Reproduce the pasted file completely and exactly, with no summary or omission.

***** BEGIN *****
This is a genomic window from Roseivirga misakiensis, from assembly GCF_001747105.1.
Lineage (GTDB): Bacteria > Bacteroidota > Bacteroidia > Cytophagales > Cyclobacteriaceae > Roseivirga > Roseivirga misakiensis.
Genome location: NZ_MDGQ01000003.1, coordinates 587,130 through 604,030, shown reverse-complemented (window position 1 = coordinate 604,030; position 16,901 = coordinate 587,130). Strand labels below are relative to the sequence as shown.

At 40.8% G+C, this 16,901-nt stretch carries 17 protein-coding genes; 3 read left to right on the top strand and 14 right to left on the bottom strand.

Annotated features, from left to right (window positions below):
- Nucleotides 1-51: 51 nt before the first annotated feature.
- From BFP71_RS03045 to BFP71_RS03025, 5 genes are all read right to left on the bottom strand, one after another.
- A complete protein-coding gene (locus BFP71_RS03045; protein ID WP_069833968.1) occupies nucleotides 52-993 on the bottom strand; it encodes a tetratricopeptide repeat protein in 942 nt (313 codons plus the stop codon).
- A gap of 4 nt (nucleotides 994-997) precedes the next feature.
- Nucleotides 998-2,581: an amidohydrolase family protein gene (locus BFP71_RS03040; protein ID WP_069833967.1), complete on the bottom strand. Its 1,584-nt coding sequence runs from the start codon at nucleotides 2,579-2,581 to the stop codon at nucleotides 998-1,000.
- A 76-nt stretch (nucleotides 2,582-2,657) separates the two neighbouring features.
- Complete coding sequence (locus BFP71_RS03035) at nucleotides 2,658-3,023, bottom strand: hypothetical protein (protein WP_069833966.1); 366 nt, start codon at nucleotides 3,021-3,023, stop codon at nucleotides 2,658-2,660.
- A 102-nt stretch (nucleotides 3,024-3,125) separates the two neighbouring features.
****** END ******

This is a genomic window from Roseivirga misakiensis, from assembly GCF_001747105.1.
Lineage (GTDB): Bacteria > Bacteroidota > Bacteroidia > Cytophagales > Cyclobacteriaceae > Roseivirga > Roseivirga misakiensis.
Genome location: NZ_MDGQ01000003.1, coordinates 587,130 through 604,030, shown reverse-complemented (window position 1 = coordinate 604,030; position 16,901 = coordinate 587,130). Strand labels below are relative to the sequence as shown.

At 40.8% G+C, this 16,901-nt stretch carries 17 protein-coding genes; 3 read left to right on the top strand and 14 right to left on the bottom strand.

Annotated features, from left to right (window positions below):
- Nucleotides 1-51: 51 nt before the first annotated feature.
- From BFP71_RS03045 to BFP71_RS03025, 5 genes are all read right to left on the bottom strand, one after another.
- A complete protein-coding gene (locus BFP71_RS03045; protein ID WP_069833968.1) occupies nucleotides 52-993 on the bottom strand; it encodes a tetratricopeptide repeat protein in 942 nt (313 codons plus the stop codon).
- A gap of 4 nt (nucleotides 994-997) precedes the next feature.
- Nucleotides 998-2,581: an amidohydrolase family protein gene (locus BFP71_RS03040; protein ID WP_069833967.1), complete on the bottom strand. Its 1,584-nt coding sequence runs from the start codon at nucleotides 2,579-2,581 to the stop codon at nucleotides 998-1,000.
- A 76-nt stretch (nucleotides 2,582-2,657) separates the two neighbouring features.
- Complete coding sequence (locus BFP71_RS03035) at nucleotides 2,658-3,023, bottom strand: hypothetical protein (protein WP_069833966.1); 366 nt, start codon at nucleotides 3,021-3,023, stop codon at nucleotides 2,658-2,660.
- A 102-nt stretch (nucleotides 3,024-3,125) separates the two neighbouring features.